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A Pissing Match Long Overdue

A Fire/EMS merger might make sense, but there's lingering internal strife over the decision

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Eckart didn't know the precise wait times, but stressed the importance of EMS' system that prioritizes the most serious, time-sensitive emergencies. Wheeler said that right now, EMS is operating 18-20 ambulances every day, so the backlog situation has definitely improved.

Increases in personnel would also improve the efficiency and capacity of medical response, and Wheeler said that in the early stages of the integration discussions, the EMS Union voted on a memorandum of understanding with the city that would permit a limited number of firefighters to work on ambulances to help with their workload.

EMS employees say that agreement never came to pass because of disputes from the fire union, but that 45 new EMS hires have shouldered some of the burden. Szabo said that there have been dual-role firefighters who have already been working on ambulances for the past two decades with no additional pay.

Both sides are very sensitive to change, regardless of context. The Fire Union was incensed about losing two rescue squads in the first phase of the integration – these aren't trucks with ladders or hoses, mind you; they're more like the fire department's version of ambulances. At any rate, a union press release lamented that Cleveland fire has now been reduced to 34 companies, its lowest capacity since 1899.

That may be true, but Cleveland's population is also the lowest it's been in 100 years – 397,000, as of the 2010 census. Back in 1900, the population hovered at 381,000.

Depending on the changes, and how they're handled, it'll be a lot more than "sensitivity" the city will have to deal with.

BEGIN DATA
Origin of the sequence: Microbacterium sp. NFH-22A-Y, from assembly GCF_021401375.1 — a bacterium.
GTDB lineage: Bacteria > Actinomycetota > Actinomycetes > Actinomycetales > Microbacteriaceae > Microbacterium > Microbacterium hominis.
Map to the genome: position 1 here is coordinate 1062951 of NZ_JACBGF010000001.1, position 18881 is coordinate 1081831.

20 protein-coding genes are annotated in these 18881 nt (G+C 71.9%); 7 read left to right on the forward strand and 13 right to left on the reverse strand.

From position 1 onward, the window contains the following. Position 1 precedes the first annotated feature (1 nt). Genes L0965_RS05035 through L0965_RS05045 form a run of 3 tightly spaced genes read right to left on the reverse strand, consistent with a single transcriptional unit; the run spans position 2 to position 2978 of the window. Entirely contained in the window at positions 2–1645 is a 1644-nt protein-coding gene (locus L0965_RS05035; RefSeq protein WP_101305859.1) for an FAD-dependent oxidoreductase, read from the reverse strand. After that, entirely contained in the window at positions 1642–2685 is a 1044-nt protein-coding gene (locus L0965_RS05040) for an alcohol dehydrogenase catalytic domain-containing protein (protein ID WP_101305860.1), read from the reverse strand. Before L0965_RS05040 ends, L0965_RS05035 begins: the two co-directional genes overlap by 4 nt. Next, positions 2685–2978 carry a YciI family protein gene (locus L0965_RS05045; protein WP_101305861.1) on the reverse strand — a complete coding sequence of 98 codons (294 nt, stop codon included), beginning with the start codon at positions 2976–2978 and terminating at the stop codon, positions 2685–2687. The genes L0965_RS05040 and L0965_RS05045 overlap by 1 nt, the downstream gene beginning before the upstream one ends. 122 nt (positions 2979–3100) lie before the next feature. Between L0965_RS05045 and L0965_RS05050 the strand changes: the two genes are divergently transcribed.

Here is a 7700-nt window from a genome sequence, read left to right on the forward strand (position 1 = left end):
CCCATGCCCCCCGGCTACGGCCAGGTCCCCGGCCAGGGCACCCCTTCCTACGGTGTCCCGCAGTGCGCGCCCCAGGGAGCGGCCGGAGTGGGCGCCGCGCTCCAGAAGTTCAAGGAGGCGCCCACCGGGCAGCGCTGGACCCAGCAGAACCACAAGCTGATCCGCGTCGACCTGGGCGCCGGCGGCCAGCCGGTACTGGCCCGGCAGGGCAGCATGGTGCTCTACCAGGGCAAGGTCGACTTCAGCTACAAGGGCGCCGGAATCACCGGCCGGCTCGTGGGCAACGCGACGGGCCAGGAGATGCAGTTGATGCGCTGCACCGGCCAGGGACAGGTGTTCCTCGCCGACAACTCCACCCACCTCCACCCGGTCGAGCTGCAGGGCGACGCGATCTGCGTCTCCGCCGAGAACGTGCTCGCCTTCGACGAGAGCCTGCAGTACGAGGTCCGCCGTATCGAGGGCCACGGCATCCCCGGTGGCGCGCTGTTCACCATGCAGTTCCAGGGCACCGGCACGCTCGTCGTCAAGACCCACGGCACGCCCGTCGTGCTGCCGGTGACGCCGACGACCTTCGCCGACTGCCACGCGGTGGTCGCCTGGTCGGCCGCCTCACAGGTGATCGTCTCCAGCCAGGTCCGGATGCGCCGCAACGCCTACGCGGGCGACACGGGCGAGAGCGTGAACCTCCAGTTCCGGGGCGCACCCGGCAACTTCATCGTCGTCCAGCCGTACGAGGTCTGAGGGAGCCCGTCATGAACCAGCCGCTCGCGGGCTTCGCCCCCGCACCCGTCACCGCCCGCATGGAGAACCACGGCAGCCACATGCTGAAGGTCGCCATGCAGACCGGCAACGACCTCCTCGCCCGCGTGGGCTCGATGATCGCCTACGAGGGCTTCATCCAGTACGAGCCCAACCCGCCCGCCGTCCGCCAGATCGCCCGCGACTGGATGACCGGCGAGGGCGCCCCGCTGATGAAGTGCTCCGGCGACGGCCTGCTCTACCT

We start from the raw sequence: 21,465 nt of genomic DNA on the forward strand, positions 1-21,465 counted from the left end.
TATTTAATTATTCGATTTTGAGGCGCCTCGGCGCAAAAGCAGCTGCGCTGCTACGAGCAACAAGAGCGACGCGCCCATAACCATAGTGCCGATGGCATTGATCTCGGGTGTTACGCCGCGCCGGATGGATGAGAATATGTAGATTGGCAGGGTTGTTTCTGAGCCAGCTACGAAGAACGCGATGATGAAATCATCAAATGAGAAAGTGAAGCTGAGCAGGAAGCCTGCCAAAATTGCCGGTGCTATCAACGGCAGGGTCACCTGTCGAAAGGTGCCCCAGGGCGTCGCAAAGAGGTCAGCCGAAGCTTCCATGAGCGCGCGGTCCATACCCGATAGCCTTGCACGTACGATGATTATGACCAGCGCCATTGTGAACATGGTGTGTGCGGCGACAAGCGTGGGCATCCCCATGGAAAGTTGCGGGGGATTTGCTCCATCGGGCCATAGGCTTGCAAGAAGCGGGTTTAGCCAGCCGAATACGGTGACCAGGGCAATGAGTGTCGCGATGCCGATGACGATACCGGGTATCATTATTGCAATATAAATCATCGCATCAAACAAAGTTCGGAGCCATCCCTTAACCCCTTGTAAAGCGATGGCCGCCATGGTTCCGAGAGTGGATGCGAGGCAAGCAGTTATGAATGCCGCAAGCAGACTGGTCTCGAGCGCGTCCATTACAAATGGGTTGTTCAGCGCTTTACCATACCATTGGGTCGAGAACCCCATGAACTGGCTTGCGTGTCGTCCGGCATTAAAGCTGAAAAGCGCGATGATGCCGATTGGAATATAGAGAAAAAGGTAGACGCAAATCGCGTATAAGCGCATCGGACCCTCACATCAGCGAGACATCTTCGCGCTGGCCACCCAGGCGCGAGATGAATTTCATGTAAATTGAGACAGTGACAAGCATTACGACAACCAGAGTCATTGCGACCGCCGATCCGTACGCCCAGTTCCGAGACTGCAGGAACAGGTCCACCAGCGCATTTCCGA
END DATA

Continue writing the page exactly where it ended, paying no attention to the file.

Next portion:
A DUAL-ROLE DUEL

"The only apprehension I have is that in the [integration] process, both parties might not fare out equally," Orlando Wheeler said. "If one fares better than the other, that would create animosity among the ranks."

"We don't want to be overshadowed by a suppression-happy fire department," said another EMS worker.

It's not that animosity already exists, said Eckart in a phone interview. It's just that currently, the cultures of the two divisions are extremely different, and that makes a seamless integration challenging (over and above the challenges of logistics.)

"These are two divisions that are steeped in their own traditions and in their own types of operations," said Eckart. "Firefighters are very 'Chain of Command.' and they're very structured in the way they attack a fire, whereas EMS personnel are trained to be more critical, independent thinkers. They need to be problem solvers without having direct supervision."

That's why the word 'integration' isn't just semantics, said Eckart.

"We're not calling it a 'merger' because one division isn't swallowing up the other one. We're really integrating the strengths of the two existing divisions – the whole goal is to capitalize on their specific strengths."

That's a lovely philosophical ideal, but it doesn't necessarily solve the culture-clash problem. Nor, as EMS personnel have pointed out, does it resolve the thorny questions that remain about their pensions and their seniority.

EMS workers are worried that even top-level paramedics will enter the new system at the bottom of the barrel. They're also scared that their fire training won't be fully funded and that all the funds they've personally contributed to their pensions won't be matched by the new pension system.

"That's one of the things we're still going to have to figure out," said Eckart, when asked about pensions. "But it might have to be figured out on an individual basis."